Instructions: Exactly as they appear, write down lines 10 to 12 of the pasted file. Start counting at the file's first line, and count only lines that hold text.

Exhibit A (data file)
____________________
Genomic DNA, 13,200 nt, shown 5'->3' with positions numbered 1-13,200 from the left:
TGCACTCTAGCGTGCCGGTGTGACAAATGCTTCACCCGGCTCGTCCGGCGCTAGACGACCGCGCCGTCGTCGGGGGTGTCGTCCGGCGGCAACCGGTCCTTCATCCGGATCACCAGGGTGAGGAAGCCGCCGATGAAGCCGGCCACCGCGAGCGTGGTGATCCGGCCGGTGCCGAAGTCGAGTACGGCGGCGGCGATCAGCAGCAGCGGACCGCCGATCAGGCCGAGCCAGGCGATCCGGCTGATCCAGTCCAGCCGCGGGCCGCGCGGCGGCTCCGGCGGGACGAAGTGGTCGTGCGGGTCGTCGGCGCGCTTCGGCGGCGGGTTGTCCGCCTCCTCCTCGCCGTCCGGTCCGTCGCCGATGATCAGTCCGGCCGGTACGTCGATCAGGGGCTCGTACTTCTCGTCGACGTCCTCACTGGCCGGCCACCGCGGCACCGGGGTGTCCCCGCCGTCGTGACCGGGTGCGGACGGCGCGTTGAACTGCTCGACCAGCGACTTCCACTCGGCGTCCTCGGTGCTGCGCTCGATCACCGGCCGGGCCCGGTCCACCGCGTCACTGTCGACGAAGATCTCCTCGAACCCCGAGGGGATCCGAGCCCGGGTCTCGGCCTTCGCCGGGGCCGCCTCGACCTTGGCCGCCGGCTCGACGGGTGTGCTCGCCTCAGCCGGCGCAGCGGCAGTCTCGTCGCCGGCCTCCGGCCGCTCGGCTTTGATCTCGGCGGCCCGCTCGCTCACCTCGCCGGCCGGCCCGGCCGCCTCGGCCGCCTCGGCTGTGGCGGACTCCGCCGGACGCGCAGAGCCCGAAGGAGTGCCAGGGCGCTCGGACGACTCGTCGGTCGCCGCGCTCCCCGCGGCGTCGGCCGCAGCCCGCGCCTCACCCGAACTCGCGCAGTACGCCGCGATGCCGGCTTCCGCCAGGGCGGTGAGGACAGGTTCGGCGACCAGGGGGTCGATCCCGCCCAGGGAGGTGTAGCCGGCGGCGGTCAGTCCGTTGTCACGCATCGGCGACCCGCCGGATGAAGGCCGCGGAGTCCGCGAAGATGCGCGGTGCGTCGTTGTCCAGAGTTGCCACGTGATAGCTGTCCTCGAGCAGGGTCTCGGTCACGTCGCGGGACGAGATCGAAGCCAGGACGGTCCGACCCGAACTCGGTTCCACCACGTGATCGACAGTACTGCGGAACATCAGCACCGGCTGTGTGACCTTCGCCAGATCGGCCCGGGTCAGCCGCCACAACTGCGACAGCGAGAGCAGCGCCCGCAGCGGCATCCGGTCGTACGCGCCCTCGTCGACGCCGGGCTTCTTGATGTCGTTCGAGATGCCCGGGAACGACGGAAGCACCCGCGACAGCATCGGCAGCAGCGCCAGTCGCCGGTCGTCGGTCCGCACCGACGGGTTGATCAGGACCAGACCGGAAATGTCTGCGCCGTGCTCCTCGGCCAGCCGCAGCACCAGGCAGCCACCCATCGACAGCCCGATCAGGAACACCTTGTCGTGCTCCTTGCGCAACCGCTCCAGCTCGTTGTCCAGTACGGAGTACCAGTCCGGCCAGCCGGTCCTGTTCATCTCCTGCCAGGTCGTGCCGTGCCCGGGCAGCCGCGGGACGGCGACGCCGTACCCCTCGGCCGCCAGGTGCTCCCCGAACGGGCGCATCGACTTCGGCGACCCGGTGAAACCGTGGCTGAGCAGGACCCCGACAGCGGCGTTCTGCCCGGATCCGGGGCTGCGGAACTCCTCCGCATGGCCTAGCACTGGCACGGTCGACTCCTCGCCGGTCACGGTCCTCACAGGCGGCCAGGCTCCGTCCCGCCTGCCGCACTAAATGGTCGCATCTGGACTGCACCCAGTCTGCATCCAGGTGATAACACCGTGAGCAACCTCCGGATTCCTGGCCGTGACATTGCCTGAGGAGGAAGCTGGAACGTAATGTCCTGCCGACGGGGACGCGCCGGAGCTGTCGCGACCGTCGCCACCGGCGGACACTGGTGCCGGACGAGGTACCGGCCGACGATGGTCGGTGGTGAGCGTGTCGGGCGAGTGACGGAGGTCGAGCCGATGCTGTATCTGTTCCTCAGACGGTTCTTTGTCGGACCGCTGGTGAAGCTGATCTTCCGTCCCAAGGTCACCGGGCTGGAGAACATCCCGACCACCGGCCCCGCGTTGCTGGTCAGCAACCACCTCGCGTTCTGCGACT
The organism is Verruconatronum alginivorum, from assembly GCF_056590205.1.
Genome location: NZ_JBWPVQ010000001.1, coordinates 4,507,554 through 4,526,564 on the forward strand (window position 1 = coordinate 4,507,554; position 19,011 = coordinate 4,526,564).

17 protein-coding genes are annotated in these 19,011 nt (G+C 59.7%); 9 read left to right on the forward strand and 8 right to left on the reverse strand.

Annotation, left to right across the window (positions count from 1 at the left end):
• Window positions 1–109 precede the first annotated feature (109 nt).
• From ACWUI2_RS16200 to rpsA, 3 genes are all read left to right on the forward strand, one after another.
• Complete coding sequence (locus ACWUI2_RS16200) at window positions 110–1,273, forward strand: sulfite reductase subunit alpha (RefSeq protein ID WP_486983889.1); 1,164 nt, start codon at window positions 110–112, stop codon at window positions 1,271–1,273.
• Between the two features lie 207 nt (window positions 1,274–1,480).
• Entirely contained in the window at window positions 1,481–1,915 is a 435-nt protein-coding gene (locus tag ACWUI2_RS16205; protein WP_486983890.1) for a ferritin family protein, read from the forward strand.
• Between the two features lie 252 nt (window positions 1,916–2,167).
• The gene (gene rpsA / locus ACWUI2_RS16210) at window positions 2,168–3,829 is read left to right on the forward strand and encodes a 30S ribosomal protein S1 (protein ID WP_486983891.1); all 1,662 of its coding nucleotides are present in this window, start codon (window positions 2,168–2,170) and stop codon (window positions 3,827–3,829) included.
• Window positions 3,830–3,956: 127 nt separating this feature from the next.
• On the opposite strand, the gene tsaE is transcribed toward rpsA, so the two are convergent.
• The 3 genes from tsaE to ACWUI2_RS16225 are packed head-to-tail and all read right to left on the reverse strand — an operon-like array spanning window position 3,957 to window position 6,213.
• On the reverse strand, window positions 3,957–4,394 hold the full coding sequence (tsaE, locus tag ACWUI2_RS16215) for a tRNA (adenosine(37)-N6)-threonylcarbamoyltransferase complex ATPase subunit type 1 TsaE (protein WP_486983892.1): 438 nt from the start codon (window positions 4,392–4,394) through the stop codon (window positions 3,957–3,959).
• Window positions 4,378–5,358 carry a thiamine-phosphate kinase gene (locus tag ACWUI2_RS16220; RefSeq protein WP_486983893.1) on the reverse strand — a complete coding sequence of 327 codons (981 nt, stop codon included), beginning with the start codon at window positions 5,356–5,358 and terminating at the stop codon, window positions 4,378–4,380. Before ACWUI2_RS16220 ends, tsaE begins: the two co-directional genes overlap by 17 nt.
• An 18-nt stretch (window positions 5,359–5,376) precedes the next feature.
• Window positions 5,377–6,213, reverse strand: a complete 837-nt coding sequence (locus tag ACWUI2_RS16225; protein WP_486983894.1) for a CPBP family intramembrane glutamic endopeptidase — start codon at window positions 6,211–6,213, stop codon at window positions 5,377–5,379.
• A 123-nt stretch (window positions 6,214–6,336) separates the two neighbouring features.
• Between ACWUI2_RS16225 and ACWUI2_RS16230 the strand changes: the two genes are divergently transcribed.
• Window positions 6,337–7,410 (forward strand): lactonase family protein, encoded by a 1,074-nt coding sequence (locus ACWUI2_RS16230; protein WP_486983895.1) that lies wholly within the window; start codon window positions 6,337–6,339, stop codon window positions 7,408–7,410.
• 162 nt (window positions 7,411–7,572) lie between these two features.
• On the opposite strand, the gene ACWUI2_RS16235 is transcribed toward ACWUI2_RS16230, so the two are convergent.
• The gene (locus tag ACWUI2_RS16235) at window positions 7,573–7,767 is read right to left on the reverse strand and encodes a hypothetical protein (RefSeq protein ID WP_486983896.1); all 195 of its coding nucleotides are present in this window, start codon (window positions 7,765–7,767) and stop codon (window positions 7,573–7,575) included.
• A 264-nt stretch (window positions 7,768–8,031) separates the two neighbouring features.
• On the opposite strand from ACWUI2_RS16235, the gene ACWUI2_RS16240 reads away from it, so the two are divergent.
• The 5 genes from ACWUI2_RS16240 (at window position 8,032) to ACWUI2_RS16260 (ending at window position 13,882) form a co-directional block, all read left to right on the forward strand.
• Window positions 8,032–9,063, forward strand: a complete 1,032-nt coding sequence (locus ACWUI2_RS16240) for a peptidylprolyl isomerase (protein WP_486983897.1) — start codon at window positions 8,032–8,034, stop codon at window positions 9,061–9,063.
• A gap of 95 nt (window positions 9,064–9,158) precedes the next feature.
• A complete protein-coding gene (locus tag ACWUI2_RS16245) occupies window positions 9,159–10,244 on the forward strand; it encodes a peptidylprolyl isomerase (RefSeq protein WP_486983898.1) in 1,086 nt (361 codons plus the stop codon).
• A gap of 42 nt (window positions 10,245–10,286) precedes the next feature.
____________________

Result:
• Between the two features lie 207 nt (window positions 1,274–1,480).
• Entirely contained in the window at window positions 1,481–1,915 is a 435-nt protein-coding gene (locus tag ACWUI2_RS16205; protein WP_486983890.1) for a ferritin family protein, read from the forward strand.
• Between the two features lie 252 nt (window positions 1,916–2,167).